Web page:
When the Mini Transat sent out a media release about some new designs for this year's race, we looked at the ugly scow bow in the picture and asked “why?”. Fortunatey, our readers include designers and naval architects, some of whom replied.
Dario Valenza is Australian Sailing + Yachting's technical contributor and runs Carbonic Boats, which makes an interesting A Class and also produces other high-tech design elements. See more at www.carbonicboats.com. Dario writes:
The short answer is more righting moment, both across the boat and longitudinally. For a given overall beam and keel weight, a scow bow gives more volume away from the centreline as well as more volume ahead of the centre of gravity.
Instead of only having outboard volume from the middle of the boat to the transom as on a pointy boat, with a scow you have it all the way along. This means that the centre of buoyancy moves outboard further when you heel, giving a higher metacentre, or more leverage for the keel and boat mass to exert righting moment.
If sail area is unrestricted, more righting moment means you can carry more sail for a given windspeed. Similarly, downwind you can press harder without burying the nose.
The above only considers hydrostatics. When you look at the dynamic situation, the scow also gives more planing area. But this is secondary since ordinary Minis had no problem planing. Maybe a scow can plane a bit sooner.
Another secondary advantage is that you have more volume for water ballast.
I am not up to speed with the Mini rules, but if they have a static heel limit with ballast loaded, then a scow will get more righting moment from a similar water ballast arrangement to a conventional peer.
The clever thing about a scow is that it obtains the extra righting moment without big changes in trim with heel. You don't get the tendency that wedge-shaped boats have to trim bow-down when heeled. Though recent progress in chined hull design has helped deal pretty effectively with the warping of the waterplane with heel, scows don't have to deal with it at all.
Which brings us to the downsides. The single biggest handicap is additional wetted area when upright. Once powered up the waterline gets narrower, but at zero heel you have a canoe body with disproportionately wide and shallow sections.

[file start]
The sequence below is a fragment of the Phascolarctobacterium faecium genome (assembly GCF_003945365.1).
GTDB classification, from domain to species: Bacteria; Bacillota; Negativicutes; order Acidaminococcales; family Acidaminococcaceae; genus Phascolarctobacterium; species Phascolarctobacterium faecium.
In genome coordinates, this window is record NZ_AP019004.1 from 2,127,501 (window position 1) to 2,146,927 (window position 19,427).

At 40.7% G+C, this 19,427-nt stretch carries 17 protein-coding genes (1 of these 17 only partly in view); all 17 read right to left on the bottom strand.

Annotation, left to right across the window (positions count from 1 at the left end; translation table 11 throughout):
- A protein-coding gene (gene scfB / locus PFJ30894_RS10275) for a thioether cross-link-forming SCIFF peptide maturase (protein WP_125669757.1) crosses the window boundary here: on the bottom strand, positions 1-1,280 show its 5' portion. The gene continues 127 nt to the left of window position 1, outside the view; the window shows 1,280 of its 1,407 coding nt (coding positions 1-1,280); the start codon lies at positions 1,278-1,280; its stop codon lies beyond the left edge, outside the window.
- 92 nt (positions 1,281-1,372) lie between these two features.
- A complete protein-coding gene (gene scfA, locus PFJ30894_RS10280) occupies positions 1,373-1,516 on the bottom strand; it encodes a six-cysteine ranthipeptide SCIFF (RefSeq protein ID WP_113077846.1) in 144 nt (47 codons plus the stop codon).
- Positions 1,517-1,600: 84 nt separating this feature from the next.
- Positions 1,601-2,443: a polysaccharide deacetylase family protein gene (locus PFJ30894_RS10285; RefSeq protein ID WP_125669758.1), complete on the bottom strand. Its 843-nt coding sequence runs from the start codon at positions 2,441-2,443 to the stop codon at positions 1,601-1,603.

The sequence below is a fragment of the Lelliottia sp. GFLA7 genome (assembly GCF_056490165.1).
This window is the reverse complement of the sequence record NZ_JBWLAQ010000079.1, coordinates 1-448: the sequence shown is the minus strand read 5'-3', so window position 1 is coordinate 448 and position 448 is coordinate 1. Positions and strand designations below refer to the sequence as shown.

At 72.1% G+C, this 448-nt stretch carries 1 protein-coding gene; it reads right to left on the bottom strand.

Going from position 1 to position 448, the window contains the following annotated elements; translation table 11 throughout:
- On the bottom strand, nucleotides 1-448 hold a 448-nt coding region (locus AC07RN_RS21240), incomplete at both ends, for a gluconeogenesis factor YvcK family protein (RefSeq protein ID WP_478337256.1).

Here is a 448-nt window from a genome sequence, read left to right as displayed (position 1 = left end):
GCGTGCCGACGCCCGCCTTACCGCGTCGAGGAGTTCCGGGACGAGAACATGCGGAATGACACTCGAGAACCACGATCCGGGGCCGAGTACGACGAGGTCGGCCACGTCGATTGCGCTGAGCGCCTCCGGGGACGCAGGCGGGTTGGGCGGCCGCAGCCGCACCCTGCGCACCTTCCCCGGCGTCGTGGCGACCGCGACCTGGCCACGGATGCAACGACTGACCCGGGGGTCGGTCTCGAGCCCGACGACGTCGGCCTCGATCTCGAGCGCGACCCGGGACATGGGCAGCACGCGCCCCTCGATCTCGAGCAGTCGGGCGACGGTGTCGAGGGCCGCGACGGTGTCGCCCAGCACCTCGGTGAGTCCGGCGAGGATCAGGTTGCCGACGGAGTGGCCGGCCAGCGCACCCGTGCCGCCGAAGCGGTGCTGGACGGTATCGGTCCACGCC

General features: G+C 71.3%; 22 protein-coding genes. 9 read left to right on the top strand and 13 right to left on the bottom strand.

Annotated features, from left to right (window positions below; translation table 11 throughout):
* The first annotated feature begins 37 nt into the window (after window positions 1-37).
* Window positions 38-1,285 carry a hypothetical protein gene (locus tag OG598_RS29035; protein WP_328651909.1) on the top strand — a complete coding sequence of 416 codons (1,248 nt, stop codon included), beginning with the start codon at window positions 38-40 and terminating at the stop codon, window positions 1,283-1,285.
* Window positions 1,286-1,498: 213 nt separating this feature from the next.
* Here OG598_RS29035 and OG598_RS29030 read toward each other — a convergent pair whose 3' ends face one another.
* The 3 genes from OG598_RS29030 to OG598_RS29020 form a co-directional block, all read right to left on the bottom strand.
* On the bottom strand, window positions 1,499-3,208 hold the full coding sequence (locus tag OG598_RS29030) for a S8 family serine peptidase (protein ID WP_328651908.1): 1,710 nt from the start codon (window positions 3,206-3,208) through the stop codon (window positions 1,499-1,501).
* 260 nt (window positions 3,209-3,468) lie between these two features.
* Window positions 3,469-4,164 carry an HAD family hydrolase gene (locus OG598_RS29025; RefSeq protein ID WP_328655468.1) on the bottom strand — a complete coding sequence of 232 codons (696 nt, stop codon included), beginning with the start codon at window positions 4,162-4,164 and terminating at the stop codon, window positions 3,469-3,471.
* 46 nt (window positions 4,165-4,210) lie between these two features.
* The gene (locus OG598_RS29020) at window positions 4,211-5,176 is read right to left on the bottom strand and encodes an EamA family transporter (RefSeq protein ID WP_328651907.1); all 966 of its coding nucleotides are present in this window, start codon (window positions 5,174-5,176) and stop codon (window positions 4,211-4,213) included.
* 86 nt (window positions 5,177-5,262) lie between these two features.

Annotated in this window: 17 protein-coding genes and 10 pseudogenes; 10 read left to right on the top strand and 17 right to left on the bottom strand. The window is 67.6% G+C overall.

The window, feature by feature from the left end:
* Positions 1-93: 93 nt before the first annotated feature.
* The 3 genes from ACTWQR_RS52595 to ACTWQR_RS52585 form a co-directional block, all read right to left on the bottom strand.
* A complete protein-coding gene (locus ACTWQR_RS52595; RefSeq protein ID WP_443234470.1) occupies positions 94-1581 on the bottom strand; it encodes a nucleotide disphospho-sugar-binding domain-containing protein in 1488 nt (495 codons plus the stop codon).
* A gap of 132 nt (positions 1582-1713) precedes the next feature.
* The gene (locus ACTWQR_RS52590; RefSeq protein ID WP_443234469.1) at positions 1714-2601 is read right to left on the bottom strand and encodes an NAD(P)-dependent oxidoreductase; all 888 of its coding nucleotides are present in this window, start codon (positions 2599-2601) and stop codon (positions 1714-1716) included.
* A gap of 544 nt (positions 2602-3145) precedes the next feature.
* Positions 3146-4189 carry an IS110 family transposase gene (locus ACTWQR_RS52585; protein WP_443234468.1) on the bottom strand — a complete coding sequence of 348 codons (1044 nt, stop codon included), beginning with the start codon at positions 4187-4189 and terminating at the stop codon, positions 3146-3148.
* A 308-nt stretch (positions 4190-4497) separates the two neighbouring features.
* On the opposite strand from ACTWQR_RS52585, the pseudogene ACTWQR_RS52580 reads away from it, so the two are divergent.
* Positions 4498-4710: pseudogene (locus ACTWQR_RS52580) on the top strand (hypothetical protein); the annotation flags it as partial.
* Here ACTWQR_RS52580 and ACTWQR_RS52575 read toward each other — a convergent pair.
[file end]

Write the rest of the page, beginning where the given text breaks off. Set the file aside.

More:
A conventional boat can shift weight forward to unstick the transom. A scow is harder to trim and does not have the narrow forward sections of a conventional hull.
Also the blunt bow does give more resistance in some wave conditions and more windage when sailing upwind. Some consideration must also be given to the fact that the keel root is very close to the surface when heeled. Finally, a scow hull uses more material than a conventional one so it will be stiffer but heavier.
In the end the outcome is in great part rule-dependent. The Mini is a short light boat with unrestricted sail area, so adding righting moment usually pays because it allows you to carry more canvas. Some of the extra sail area offsets any drag penalty paid for the extra righting moment. The rest is a net gain.
Another consideration is that with good weather routing, most time on the course can be spent sailing downwind in breeze where the drawbacks of the scow are smaller.
You might be interested to know that RC 10 Raters went through a scow 'trend' in (I think) the 1970s. Possibly around the time the Moths did. http://www.radiosailing.org.au/our past/Frank Russell.pdf. Notably the 10 Rater rule allows you to trade waterline length for sail area.
Also interesting is that the 10 Raters could get away with very low freeboard like the lake scows, but for a different reason: The lake scows sail mainly in flat water but the 10 Raters had no crew to keep dry.
– Dario Valenza
Naval architect Andy Warner also sent us a succinct explanation of the positives for a scow bow:
With a displacement hull the angle that the water is parted with at the bow is an important contributor to resistance of the form along with Displacement, Length, Prismatic Coefficient, position of the Centre of Buoyancy. The bigger the angle the more resistance.
If the hull is not operating at displacement speeds but rather is planing the resistance of the form is governed by a different set of factors. Particularly Length and bow angle are much less of a contributor and beam plays a bigger role. Look at a picture of a powerboat on a plane with the narrower bow lifted clear of the water and a much blunter part just throwing water out to the side.
The boat you have a picture of for the mini transat clearly expects to be planing most of the time.
Likewise if the Sydney Hobart was a race with boats planing from start to finish Comanche would have won but when the wind went a bit lighter or on the nose the narrower Wild Oats had the advantage. Every boat design is a compromise and a balancing act. Extreme boats will always win if they get the right weather
– Andy Warner
And Hugh Spencer contributed these thoughts: